How not to win an election?
It's not easy, but one way to try and maintain sanity is by taking a worldwide view of every situation.
Indeed our traffic is in a mess, much due to inadequate road-city area ratio and our driving etiquette, which assumes that the road belongs to my grandfather. But after the Nice tragedy 14 July, there was an eight-hour delay on England's motorway heading to the Dover-Calais channel crossing. And I waited in an Emirates queue at Dubai airport on 4 August for seven and half hours to reissue a boarding pass along with thousand others who were stranded after the crash-landing of one of its aircrafts. There you go; it can happen anywhere.
Our newspapers are replete with news of rape and murder. So are they in England: Four boys, one of them 12 years old, killed a dad-of-four outside McDonald's in Manchester. A 20-year old drunken bartender was raped and killed by a loner twice her age, who promised to see her safely home. A former soldier threatened his ex would 'never get to love another man' - then murdered her as kids slept. A woman in her mid-thirties paralysed another 60 year old lady with a stun gun before stabbing her more than forty times. A woman drank a cup of ice coffee 'her friend had laced with cyanide' before collapsing and dying. These are some August headlines from only one newspaper, London's Mirror.
Our politicians have been tearing each other apart for decades, but most often by implying their notoriety, not always naming them in public. On the other hand, in the build-up to the November USA elections, GOP candidate Donald Trump has called his Democrat counterpart Hilary Clinton a "liar" and Hillary dubbed the Republican nominee "the most dangerous presidential candidate in the history of the United States". Ouch!
While our politicians are hell-bent on winning, and I assume so is email Hillary, but it appears DDT (Donald "dangerous" Trump) is doing everything that can possibly see a successive democrat in the White House.
Trump, despite his repeated business bankruptcies, massive overseas investments and wholesale employment of (cheap) foreign workers, promises to change America by annulling international economic pacts and giving jobs back to (dearer) Americans. He needs to change himself as an example for his electorate.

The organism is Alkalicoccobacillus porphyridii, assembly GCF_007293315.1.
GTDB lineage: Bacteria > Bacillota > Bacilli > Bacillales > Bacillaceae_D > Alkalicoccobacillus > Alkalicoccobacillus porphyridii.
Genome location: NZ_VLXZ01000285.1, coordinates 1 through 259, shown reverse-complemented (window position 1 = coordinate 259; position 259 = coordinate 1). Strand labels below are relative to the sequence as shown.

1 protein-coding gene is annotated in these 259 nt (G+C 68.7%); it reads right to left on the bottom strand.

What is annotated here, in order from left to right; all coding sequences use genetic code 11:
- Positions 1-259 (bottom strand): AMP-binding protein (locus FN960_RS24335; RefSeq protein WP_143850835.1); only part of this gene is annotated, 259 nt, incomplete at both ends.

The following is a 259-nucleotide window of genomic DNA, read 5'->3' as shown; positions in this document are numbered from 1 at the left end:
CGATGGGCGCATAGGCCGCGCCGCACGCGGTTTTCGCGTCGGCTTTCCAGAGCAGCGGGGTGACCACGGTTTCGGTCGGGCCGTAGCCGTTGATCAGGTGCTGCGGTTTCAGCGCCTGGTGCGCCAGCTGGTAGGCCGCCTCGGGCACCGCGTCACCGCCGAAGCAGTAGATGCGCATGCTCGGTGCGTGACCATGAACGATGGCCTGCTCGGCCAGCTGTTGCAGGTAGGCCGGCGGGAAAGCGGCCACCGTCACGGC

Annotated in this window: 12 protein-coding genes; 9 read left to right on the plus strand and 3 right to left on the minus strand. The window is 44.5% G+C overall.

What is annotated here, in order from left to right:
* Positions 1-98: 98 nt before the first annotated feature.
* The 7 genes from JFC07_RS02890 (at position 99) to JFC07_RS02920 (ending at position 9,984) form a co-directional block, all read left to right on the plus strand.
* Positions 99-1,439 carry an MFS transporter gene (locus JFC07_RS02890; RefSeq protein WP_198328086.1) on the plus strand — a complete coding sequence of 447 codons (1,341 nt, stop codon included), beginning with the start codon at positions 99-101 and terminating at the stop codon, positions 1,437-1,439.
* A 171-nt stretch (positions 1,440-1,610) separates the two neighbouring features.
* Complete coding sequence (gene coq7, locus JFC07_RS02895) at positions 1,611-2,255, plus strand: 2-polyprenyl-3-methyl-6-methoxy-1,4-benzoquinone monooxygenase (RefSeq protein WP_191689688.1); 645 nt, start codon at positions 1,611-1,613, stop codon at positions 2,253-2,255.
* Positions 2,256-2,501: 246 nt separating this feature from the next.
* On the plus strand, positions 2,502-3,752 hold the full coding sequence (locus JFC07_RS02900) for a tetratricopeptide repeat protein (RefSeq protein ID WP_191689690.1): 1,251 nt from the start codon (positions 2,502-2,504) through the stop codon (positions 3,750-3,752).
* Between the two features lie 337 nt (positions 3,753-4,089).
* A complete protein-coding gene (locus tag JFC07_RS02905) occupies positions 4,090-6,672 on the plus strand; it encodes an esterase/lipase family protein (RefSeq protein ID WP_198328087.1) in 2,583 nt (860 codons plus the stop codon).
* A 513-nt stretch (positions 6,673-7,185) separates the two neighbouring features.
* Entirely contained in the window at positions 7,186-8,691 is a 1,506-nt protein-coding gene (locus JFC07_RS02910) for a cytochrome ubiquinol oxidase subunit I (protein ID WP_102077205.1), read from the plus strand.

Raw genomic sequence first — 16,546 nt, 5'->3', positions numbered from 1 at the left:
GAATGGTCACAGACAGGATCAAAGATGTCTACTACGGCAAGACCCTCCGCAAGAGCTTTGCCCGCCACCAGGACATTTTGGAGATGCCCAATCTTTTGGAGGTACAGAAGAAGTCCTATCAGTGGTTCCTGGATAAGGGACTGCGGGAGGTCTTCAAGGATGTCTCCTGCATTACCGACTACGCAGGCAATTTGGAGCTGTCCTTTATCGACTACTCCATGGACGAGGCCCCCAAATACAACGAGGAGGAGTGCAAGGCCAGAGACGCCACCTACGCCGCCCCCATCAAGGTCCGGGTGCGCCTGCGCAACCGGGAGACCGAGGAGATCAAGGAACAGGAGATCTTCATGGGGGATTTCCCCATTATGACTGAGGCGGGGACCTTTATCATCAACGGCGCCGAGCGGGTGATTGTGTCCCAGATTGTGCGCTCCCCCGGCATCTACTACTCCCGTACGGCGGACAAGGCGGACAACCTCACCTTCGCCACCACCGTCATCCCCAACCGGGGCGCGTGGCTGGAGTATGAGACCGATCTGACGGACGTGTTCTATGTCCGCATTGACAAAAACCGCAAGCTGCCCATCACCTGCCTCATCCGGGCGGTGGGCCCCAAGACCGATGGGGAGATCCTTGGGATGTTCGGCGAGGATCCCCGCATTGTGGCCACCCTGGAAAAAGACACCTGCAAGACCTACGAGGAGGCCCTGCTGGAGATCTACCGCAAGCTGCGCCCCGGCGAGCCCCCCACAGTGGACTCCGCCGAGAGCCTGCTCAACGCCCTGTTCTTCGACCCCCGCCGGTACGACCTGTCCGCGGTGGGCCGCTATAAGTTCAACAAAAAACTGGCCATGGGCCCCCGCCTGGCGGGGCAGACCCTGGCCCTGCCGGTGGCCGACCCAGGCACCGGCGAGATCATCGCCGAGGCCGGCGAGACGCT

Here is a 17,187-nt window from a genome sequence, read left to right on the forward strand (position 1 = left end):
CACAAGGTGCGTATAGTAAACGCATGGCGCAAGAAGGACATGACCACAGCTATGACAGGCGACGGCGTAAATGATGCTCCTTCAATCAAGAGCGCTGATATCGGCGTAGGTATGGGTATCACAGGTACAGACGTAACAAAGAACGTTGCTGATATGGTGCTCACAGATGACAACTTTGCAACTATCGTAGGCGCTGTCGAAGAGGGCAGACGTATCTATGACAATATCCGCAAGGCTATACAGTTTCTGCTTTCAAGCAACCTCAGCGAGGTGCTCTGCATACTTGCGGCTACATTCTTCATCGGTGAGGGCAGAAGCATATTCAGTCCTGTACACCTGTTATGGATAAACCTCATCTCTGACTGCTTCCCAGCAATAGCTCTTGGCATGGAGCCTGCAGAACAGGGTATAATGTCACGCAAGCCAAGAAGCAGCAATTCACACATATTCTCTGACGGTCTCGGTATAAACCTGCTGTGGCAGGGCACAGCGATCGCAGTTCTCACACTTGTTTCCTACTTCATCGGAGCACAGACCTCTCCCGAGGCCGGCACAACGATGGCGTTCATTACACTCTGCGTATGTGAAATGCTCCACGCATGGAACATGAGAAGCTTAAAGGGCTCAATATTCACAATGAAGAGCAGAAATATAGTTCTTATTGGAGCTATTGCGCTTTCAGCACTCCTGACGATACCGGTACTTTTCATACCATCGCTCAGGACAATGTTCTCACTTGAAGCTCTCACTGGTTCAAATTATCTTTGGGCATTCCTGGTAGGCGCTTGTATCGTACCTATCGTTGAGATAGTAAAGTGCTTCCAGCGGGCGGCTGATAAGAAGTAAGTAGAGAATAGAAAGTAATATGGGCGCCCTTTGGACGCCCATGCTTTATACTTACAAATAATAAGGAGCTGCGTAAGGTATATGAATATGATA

He began his nomination campaign by deliberately distancing various ethnicity and religion from his Republican party, and discounting votes by his every utterance.
Trump's attack on Mexicans was an information lapse. He seems to have no idea about the situation on ground and declared his intention to construct a wall on USA's border with Mexico. But there already exists a fence/wall along almost one-third of the 2000-mile long border. And lawmakers were already planning to build another 700 miles.
He has no perception about Islam, and launched an unacceptable tirade against the religious minority by announcing that he would bar Muslims from entering his country, to which his German grandfather Frederick arrived in 1885, followed by his German grandmother.
For a person who is ancestrally 100% foreign, Donald Trump wanted to round up and deport 11 million undocumented immigrants because "they steal jobs, drain public benefits and do not assimilate", all arguments falling flat. And so now he says he would only deport what he calls the "bad dudes."
According to data cited by the Wall Street Journal, every one new immigrant creates 1.2 new jobs for local workers. Cato Institute estimates undocumented immigrants pay an estimated $13 billion in payroll taxes a year to fund public benefits they'll never be able to receive. With regard to social integration, to "most conservatives American-ness is synonymous with whiteness". They want to call that culture. One might also call it racism.
Trump has further alienated swing voters as well as Republicans by patting Putin of Vladimir fame and embracing Russian policies. The result is that one in five registered Republican voters, 20 per cent, now want Trump to quit the presidential race, "reflecting the turmoil his candidacy has sown within his party" (Reuters/Ipsos poll 10 August) The same day's front page of New York Daily News called for Donald Trump to end his presidential campaign – writing, "This isn't a joke any more".
No wonder that, like many Bangladeshi politicians, Trump is already trumpeting that come November, voting will be rigged, a claim president Hillary-backer Barrack Obama has categorically shunned.
We usually point out the differences between Bangladesh and the West, and rarely acknowledge the stark similarities; only our jovial Chokku Miah could never have threatened a major political party. For good and for worse, Trump in fact is intimidating both.
The author is a practising Architect at BashaBari Ltd., a Commonwealth Scholar and a Fellow, a Baden-Powell Fellow Scout Leader, and a Major Donor Rotarian.